Do you feel you are getting value for money from your benefits suppliers and consultants? More specifically, from your pension suppliers?
If your experiences are anything like those of delegates at the National Association of Pension Funds’ (NAPF) Investment Conference in Edinburgh earlier this month, the answer is most likely to be no.
When polled ahead of a panel debate on the topic, nearly three-quarters of delegates said they did not believe pension funds were getting value for money from consultants, providers and active asset managers.
In the debate that followed, it was argued that too high a percentage of the cost of running a pension scheme comprised investment fees and stock selection, rather than crucial issues such as strategy.
This followed the government’s announcement a week earlier that it has tabled an amendment to the Pensions Bill to require pension providers to disclose all transaction costs in workplace defined contribution (DC) pension schemes. The move is intended to enable employers to see exactly how much they are paying for asset management services to get the best value for pension scheme members, who will also reap the benefits of increased transparency.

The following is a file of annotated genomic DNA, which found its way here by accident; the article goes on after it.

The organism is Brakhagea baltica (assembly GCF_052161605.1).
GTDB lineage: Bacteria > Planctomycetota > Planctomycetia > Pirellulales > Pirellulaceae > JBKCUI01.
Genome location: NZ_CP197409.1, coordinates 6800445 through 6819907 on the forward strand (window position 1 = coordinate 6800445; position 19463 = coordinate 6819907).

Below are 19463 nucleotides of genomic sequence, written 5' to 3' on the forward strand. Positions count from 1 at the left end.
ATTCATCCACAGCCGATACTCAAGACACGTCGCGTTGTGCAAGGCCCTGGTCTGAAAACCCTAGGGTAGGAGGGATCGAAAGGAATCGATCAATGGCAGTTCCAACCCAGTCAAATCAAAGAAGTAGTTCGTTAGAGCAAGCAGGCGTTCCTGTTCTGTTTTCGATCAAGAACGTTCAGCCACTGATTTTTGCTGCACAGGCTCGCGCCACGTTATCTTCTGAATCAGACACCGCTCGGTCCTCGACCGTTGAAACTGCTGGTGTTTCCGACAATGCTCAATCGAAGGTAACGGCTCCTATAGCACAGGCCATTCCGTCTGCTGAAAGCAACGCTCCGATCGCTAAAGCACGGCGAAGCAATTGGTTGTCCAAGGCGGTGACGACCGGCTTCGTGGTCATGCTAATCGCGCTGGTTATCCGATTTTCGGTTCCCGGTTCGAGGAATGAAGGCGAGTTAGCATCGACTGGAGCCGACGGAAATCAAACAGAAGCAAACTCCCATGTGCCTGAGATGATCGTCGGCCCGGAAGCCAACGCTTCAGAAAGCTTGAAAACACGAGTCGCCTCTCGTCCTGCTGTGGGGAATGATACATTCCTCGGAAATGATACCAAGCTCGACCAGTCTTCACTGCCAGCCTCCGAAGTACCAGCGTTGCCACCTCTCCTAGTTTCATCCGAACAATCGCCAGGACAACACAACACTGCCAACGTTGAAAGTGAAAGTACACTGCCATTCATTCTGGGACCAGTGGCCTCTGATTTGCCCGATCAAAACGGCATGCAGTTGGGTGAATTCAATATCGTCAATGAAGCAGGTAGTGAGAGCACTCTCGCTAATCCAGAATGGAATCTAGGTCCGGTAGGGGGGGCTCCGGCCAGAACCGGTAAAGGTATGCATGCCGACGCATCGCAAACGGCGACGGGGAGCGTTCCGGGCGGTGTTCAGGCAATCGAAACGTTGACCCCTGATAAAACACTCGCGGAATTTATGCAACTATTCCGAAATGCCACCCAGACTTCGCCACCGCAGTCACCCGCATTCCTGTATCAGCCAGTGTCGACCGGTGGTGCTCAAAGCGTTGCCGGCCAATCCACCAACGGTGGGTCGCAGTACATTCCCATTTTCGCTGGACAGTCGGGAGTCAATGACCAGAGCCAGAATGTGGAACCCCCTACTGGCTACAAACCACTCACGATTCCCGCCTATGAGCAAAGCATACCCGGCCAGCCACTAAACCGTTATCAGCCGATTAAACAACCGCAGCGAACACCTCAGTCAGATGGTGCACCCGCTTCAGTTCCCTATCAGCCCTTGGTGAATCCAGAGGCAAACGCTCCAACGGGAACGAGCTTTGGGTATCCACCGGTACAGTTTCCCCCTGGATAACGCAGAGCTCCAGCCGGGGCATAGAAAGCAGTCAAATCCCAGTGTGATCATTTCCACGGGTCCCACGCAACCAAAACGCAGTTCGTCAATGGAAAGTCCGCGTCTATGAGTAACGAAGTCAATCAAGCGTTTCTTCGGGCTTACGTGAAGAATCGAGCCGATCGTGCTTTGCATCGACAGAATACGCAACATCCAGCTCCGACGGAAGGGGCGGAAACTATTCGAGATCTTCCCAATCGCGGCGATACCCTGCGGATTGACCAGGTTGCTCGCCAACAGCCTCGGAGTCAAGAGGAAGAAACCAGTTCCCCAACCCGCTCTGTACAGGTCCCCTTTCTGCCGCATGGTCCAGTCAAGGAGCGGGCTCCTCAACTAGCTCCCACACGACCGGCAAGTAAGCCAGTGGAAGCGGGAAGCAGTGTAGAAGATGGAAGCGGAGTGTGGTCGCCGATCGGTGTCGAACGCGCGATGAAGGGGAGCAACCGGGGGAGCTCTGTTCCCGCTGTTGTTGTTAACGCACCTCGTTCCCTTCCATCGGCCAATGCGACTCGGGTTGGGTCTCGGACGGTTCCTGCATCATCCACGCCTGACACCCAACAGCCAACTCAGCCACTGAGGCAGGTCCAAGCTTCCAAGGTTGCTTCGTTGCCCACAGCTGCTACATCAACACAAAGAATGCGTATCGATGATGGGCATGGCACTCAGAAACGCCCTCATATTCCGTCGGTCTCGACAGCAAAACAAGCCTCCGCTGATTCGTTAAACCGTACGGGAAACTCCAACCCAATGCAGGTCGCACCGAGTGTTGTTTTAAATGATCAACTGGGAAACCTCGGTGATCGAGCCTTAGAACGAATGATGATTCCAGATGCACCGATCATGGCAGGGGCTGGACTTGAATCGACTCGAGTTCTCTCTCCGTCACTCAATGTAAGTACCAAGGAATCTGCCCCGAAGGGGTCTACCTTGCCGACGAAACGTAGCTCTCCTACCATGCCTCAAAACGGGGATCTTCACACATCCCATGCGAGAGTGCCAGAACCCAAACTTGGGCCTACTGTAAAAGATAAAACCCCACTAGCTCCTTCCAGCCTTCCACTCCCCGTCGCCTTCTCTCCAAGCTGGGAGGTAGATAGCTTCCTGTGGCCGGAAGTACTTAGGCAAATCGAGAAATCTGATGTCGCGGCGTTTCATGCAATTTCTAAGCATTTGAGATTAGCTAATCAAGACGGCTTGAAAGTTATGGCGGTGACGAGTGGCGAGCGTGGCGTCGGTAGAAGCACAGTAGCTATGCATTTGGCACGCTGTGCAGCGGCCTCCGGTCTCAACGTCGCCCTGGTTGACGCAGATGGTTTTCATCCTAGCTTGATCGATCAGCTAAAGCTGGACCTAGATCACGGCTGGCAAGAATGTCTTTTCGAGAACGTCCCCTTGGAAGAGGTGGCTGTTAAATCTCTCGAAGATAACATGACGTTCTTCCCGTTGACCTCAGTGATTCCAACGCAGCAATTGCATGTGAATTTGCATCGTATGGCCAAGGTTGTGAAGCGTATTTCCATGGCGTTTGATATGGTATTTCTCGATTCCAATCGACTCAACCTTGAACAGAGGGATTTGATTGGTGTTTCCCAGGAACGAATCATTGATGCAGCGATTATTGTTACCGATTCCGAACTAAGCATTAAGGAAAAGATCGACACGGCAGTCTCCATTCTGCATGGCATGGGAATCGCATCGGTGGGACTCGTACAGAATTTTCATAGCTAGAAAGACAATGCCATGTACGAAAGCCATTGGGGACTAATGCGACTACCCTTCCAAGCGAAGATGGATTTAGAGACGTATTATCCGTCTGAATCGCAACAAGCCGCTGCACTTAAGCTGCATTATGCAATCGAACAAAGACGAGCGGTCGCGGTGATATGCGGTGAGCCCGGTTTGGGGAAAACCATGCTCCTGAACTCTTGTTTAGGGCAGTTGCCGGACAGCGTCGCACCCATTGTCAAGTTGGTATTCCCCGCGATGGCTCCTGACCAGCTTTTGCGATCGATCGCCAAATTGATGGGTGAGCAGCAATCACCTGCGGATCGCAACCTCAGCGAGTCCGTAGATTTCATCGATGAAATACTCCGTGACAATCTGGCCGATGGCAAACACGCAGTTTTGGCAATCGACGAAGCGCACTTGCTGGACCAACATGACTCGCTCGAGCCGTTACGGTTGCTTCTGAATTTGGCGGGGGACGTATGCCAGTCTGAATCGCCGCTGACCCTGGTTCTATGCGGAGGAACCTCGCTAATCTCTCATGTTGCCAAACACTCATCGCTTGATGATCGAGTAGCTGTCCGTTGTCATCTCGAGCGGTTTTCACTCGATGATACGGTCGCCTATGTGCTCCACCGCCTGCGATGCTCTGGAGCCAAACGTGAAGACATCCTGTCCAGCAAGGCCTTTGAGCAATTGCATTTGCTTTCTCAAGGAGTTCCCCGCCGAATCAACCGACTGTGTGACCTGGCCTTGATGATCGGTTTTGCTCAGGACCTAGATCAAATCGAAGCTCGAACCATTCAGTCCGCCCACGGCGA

Greater transparency around costs is crucial to boosting pensions value for both employers and scheme members. The way things currently stand, there is so little (if any) information available around what costs include, that mandatory transparency could go a long way to creating greater value and boosting retirement outcomes for scheme members.
On 27 March, the government announced its intentions for tough new rules to ensure that all hidden transaction costs in pension schemes are published, and it will consider whether these should be included in the new 0.75% charging cap for workplace pensions.
But how long it will take for such a significant shift to happen remains to be seen.